Ecuadorian Shrimp Producers Find Out More about Sustainable U.S. Soy at Aquaexpo 2019

By - Tuesday, November 5, 2019

USSEC attended and actively participated at the annual Aquaexpo 2019 in Guayaquil, Ecuador organized by the National Aquaculture Chamber (CNA). This year, Ecuador’s shrimp production is expected to be more than 630,000 metric tons (MT), using more than 300,000 MT of soy products.

USSEC consultants Dr. Allen Davis and David Kawahigashi gave specialized lectures to more than 1800 participants from the area’s shrimp industry, providing technical support. Dr. Davis focused on sustainable feed for shrimp and best feeding practices, and Mr. Kawahigashi spoke about sustainable shrimp production under innovative production systems. Additionally, both of them provided technical support and valuable information to staff from shrimp farms, customers of leading Ecuadorian manufacturers of shrimp feeds.

Shrimp farms were visited around the Gulf of Guayaquil, the country’s main production area. Discussions with growers at each farm were informal and relevant to the particular concerns of each owner or technical manager. Topics included basic nutrition, feed management, specialized tools, recirculating pond systems, aeration requirements and practices, water exchange, and improving production efficiency. Prior to the start of each farm meeting, USSEC’s role in promoting the use of U.S. soybean meal in aquafeeds used to support shrimp farming in Ecuador was explained.

At the USSEC booth during the Expo, the U.S. Soy Sustainability Assurance Protocol (SSAP) was promoted, along with different products used in aqua nutrition. Special mention was made about fermented soybean meal produced by a USSEC member in the U.S. and another cooperator in Costa Rica, which has had excellent reception within the industry due to its quality and immediate availability. At this stage, as the global aqua and feed industries are looking for solutions to replace expensive animal protein ingredients, recent developments in fermentation technology proved that this process is enhancing the nutritional properties of vegetal protein ingredients and is diminishing the anti-nutritional factors. This is particularly true for the trypsin inhibitors reduction from soy to levels that are nearly undetectable by laboratory analysis. Fermented soy can be produced several ways and offers potential high value across aqua and livestock species.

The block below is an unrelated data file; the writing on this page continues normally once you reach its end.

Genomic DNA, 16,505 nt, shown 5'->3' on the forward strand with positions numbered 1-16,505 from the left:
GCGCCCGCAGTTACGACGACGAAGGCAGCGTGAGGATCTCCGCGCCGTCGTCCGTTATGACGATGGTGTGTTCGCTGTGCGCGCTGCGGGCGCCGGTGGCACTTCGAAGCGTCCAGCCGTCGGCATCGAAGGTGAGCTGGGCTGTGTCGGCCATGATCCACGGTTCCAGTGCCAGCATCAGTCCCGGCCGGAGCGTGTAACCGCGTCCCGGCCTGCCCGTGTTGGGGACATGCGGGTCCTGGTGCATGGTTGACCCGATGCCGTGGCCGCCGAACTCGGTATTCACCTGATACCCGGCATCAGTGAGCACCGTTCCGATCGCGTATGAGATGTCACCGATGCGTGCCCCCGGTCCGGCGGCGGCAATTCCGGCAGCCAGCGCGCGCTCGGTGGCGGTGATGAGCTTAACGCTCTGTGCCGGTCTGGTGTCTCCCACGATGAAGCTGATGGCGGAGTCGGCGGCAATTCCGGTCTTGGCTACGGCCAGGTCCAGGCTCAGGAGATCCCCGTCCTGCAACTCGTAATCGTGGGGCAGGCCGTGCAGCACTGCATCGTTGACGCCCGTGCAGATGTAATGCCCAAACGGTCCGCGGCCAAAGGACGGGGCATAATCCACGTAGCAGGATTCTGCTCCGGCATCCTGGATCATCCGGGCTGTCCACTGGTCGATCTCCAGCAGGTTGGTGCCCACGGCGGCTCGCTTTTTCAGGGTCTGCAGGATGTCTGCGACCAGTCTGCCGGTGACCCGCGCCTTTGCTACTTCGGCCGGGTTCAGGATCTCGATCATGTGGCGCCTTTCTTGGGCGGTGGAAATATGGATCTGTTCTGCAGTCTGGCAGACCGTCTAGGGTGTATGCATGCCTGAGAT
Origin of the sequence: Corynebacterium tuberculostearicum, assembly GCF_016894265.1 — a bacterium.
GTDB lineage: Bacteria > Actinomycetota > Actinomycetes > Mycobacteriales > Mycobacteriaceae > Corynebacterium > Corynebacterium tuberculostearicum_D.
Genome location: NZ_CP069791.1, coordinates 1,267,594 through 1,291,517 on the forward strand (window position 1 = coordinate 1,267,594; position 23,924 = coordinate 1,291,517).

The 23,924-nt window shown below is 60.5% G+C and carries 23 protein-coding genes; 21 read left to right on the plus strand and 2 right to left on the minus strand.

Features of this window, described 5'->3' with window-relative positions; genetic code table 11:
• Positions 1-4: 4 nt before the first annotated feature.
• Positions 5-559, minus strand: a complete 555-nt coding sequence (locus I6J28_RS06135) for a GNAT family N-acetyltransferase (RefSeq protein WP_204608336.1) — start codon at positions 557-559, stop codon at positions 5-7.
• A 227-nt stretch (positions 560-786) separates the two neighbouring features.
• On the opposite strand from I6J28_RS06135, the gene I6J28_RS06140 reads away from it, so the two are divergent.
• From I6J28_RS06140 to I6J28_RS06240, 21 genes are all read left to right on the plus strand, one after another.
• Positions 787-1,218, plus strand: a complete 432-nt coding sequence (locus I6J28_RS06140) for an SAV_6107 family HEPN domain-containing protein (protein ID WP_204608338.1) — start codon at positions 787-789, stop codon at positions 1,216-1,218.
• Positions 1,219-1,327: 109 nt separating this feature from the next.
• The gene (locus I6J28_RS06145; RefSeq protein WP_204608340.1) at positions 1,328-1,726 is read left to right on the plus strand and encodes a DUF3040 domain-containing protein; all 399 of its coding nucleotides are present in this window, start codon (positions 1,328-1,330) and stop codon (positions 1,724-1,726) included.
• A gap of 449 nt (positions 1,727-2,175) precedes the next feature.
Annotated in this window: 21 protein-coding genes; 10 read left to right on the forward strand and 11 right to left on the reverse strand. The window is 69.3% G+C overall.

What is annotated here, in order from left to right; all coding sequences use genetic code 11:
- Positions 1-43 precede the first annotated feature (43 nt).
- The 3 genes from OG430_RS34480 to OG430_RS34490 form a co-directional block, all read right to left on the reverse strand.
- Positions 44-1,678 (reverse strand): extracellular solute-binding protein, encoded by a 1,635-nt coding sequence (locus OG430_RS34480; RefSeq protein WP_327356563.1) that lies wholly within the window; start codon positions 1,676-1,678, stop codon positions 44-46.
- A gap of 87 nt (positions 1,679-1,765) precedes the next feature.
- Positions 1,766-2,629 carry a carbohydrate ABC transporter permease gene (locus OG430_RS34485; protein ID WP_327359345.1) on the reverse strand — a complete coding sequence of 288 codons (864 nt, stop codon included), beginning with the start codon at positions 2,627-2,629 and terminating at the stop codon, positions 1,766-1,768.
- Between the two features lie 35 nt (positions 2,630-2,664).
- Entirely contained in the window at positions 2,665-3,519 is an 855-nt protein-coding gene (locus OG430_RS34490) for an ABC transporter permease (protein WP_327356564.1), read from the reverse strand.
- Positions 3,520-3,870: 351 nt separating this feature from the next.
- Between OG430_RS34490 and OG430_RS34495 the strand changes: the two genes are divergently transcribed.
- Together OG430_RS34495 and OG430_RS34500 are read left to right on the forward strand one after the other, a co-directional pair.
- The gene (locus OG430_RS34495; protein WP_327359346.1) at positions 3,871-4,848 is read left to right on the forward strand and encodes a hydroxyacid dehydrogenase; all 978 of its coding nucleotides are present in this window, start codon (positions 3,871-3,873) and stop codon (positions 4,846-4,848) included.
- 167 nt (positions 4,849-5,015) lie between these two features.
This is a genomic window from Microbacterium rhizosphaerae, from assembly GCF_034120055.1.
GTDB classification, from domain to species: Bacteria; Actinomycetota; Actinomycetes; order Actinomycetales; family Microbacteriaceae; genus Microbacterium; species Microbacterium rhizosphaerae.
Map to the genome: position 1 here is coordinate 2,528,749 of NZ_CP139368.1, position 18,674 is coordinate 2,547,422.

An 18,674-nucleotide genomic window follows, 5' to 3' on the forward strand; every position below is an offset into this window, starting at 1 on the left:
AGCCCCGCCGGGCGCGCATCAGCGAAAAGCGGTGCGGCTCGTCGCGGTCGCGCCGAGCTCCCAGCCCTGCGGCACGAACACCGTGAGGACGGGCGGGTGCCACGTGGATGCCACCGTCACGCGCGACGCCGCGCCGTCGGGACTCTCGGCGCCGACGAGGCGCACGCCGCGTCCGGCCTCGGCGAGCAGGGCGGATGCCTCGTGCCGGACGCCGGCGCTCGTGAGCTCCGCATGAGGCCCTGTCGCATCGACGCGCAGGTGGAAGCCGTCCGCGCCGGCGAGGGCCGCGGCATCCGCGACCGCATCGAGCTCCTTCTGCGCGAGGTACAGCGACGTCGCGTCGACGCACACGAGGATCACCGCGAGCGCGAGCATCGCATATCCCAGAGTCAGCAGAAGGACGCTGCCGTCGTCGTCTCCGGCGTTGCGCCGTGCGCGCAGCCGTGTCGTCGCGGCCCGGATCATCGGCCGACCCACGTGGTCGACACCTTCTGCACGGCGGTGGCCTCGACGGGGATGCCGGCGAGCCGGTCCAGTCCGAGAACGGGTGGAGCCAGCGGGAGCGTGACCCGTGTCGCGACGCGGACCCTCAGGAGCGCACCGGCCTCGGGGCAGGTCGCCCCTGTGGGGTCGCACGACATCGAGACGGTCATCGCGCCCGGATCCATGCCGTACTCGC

The event in Ecuador provided a positive exposure of USSEC not only to key players in the shrimp production, aquaculture feed, and ingredient supply, but also to the entire aqua industry sector of a country that has gotten the world’s attention by substantially increasing its aquaculture production. Ecuador is the third largest global shrimp producing country, a true leader in production and development who is generally seen as a leader and a reference in the feeding and nutrition of this species. With a continuously and rapidly developing aquaculture sector, progress shown in the inclusion of soy and soy derived products in aquafeeds will be soon reproduced in other nearby shrimp producing countries of the region.

USSEC’s efforts to support this activity demonstrated the commitment of the U.S. soy industry to shrimp production in Ecuador’s growing aquaculture and aquafeed industries. The organization’s participation and commitment translated into USSEC becoming the winner of an award given to the best booths for its promotion and number of visits during the Expo.